We are continuing to monitor the threat for significant severe weather in our region as we head into late this afternoon across our region. The biggest threats today will be damaging winds and large hail, though an isolated tornado, as well as localized high water are not out of the question, either.
Do not be fooled into thinking this morning’s rain showers and rumbles of thunder will kill our severe weather threat. Rain showers are likely through much of the morning and through the early afternoon. Then, we are expected to see a bit of a break in the action, with perhaps even a peak of sunshine, and with a strong southerly breeze, many of us jump into the 80s. We will watch thunderstorm cells form across southern Ohio and eastern Kentucky by the middle afternoon, and then form into a line of showers and thunderstorms as they head into West Virginia late this afternoon into the evening.
The energy in the atmosphere is unusally strong thanks to a strengthening area of low pressure that is moving across the area. In fact, the pressure gradient is so tight, that strong winds even without the storms are likely, which is why the National Weather Service has issued a *Wind Advisory* for much of the region. Even without the storms, general wind gusts up to 50 mph are possible late this afternoon and into tonight as a very strong cold front pushes through. This cold front will drop our temperatures by over 30 degrees heading into Monday, and it is this clash of air masses that has created such a good setup for severe weather for our region today.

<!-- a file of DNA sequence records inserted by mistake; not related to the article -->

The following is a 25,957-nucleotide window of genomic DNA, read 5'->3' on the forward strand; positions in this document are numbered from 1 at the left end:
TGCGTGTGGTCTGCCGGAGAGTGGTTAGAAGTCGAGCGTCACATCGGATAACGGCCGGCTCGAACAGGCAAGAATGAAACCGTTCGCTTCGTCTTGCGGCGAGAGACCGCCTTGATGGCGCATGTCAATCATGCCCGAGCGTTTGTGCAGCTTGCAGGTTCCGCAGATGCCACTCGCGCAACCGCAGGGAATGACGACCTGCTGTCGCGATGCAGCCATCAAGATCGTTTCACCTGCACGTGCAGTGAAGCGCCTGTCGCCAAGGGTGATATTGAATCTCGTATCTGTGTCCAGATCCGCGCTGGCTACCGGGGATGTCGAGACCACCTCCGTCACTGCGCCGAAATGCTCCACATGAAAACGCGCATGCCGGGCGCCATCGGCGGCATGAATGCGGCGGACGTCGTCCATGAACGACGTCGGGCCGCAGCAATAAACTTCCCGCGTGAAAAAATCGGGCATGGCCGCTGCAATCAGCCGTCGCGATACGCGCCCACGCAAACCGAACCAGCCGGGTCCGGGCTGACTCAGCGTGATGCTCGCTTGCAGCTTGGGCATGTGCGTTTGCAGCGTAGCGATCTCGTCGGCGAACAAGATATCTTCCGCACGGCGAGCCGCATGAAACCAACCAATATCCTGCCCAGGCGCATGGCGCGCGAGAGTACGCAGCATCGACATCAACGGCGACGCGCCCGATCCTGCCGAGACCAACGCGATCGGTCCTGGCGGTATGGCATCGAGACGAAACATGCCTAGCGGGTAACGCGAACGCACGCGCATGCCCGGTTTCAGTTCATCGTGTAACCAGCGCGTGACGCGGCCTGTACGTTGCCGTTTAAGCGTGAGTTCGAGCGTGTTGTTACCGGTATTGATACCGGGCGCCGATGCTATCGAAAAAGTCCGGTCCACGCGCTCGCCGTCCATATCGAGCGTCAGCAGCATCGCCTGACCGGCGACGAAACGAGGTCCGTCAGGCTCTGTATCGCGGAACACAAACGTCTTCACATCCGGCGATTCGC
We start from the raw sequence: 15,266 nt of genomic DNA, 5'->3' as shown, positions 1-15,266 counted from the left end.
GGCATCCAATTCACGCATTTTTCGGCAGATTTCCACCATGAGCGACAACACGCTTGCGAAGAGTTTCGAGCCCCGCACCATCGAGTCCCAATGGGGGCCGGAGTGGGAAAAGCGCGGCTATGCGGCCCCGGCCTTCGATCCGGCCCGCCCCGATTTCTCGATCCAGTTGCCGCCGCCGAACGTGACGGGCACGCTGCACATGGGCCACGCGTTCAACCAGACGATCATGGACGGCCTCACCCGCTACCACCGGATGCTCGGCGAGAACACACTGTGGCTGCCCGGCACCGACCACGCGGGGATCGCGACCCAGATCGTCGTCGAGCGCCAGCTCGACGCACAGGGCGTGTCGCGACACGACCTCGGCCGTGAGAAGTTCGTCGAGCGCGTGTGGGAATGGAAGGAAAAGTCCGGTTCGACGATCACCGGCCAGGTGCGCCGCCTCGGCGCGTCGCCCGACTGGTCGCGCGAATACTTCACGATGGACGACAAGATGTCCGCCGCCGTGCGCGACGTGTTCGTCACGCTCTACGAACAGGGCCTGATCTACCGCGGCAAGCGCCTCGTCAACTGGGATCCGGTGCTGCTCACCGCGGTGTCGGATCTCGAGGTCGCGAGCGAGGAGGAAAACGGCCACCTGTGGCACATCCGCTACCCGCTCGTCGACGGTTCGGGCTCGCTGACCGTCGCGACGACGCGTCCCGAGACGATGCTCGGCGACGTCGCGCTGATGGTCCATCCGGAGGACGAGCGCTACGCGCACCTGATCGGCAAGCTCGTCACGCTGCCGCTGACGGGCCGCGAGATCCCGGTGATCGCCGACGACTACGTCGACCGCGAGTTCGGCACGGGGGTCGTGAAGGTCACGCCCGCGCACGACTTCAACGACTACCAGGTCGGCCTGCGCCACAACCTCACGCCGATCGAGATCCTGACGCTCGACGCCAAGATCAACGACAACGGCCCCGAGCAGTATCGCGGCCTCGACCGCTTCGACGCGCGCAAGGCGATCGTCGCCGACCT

- WINDS: Damaging winds in excess of 60 mph are possible in some storms as they push across this afternoon and evening. Even without the storms, gusts up to 50 mph are possible due to the signficiant pressure gradient across the area.
- TORNADOES: Not a high risk, but the Storm Prediction Center has highlighted our area as a 5 percent risk of seeing a tornado within 25 miles of any single location. That’s as high as we have seen in about a year.
- HAIL: Some embedded thunderstorms could drop hail as large as a half dollar, though I think this threat has diminished a bit yesterday, as I think the storms will be a bit more low-topped.
- FLOODING: Can’t rule out some isolated high water issues, especially west of the Ohio River, where we’ve seen the heavier rain this morning.
The Storm Prediction Center continues the *ENHANCED RISK* for severe weather in our region today. They have also identified some of the different severe weather threats below. This includes a tornado threat (5%), wind threat (30%), and hail threat (15%):
As far as timing is concerned, we’re still looking at the strongest storms to be located at areas in the Scioto Valley and northern Kentucky starting the severe weather between 4 p.m. and 6 p.m., 5 p.m to 7 p.m. along the Ohio River, 6 p.m. to 8 p.m. in the Kanawha Valley and down Corridor G and into eastern Kentucky, and then 7 p.m. to 9 p.m. for our friends along and east along I-79.